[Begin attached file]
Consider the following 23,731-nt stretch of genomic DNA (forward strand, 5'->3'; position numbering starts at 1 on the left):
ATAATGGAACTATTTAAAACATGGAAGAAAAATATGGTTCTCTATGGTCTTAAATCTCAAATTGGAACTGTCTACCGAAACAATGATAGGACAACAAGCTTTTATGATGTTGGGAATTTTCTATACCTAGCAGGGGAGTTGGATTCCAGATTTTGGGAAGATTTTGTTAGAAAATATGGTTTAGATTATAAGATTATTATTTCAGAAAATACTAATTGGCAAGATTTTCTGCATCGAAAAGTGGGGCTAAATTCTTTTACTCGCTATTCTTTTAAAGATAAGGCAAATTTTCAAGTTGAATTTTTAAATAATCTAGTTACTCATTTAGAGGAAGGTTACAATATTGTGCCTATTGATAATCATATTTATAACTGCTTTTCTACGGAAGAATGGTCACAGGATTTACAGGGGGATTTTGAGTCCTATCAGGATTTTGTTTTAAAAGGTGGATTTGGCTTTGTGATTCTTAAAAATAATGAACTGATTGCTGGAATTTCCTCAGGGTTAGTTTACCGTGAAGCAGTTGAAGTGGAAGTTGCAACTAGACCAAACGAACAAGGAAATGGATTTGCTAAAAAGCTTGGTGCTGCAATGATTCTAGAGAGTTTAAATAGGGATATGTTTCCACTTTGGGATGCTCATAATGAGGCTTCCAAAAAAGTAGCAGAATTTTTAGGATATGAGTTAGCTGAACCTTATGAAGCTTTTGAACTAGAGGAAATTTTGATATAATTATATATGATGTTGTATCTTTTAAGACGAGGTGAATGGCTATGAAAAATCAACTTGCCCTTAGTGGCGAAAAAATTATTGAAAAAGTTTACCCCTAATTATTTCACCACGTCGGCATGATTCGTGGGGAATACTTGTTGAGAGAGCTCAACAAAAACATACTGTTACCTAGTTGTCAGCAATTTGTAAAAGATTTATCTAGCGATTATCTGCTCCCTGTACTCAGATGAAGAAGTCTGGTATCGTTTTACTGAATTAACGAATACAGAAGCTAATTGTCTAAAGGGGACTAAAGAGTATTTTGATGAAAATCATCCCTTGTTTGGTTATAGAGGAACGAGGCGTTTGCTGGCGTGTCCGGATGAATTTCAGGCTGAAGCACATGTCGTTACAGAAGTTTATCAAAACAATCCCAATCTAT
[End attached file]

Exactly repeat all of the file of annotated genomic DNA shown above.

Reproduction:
Consider the following 23,731-nt stretch of genomic DNA (forward strand, 5'->3'; position numbering starts at 1 on the left):
ATAATGGAACTATTTAAAACATGGAAGAAAAATATGGTTCTCTATGGTCTTAAATCTCAAATTGGAACTGTCTACCGAAACAATGATAGGACAACAAGCTTTTATGATGTTGGGAATTTTCTATACCTAGCAGGGGAGTTGGATTCCAGATTTTGGGAAGATTTTGTTAGAAAATATGGTTTAGATTATAAGATTATTATTTCAGAAAATACTAATTGGCAAGATTTTCTGCATCGAAAAGTGGGGCTAAATTCTTTTACTCGCTATTCTTTTAAAGATAAGGCAAATTTTCAAGTTGAATTTTTAAATAATCTAGTTACTCATTTAGAGGAAGGTTACAATATTGTGCCTATTGATAATCATATTTATAACTGCTTTTCTACGGAAGAATGGTCACAGGATTTACAGGGGGATTTTGAGTCCTATCAGGATTTTGTTTTAAAAGGTGGATTTGGCTTTGTGATTCTTAAAAATAATGAACTGATTGCTGGAATTTCCTCAGGGTTAGTTTACCGTGAAGCAGTTGAAGTGGAAGTTGCAACTAGACCAAACGAACAAGGAAATGGATTTGCTAAAAAGCTTGGTGCTGCAATGATTCTAGAGAGTTTAAATAGGGATATGTTTCCACTTTGGGATGCTCATAATGAGGCTTCCAAAAAAGTAGCAGAATTTTTAGGATATGAGTTAGCTGAACCTTATGAAGCTTTTGAACTAGAGGAAATTTTGATATAATTATATATGATGTTGTATCTTTTAAGACGAGGTGAATGGCTATGAAAAATCAACTTGCCCTTAGTGGCGAAAAAATTATTGAAAAAGTTTACCCCTAATTATTTCACCACGTCGGCATGATTCGTGGGGAATACTTGTTGAGAGAGCTCAACAAAAACATACTGTTACCTAGTTGTCAGCAATTTGTAAAAGATTTATCTAGCGATTATCTGCTCCCTGTACTCAGATGAAGAAGTCTGGTATCGTTTTACTGAATTAACGAATACAGAAGCTAATTGTCTAAAGGGGACTAAAGAGTATTTTGATGAAAATCATCCCTTGTTTGGTTATAGAGGAACGAGGCGTTTGCTGGCGTGTCCGGATGAATTTCAGGCTGAAGCACATGTCGTTACAGAAGTTTATCAAAACAATCCCAATCTAT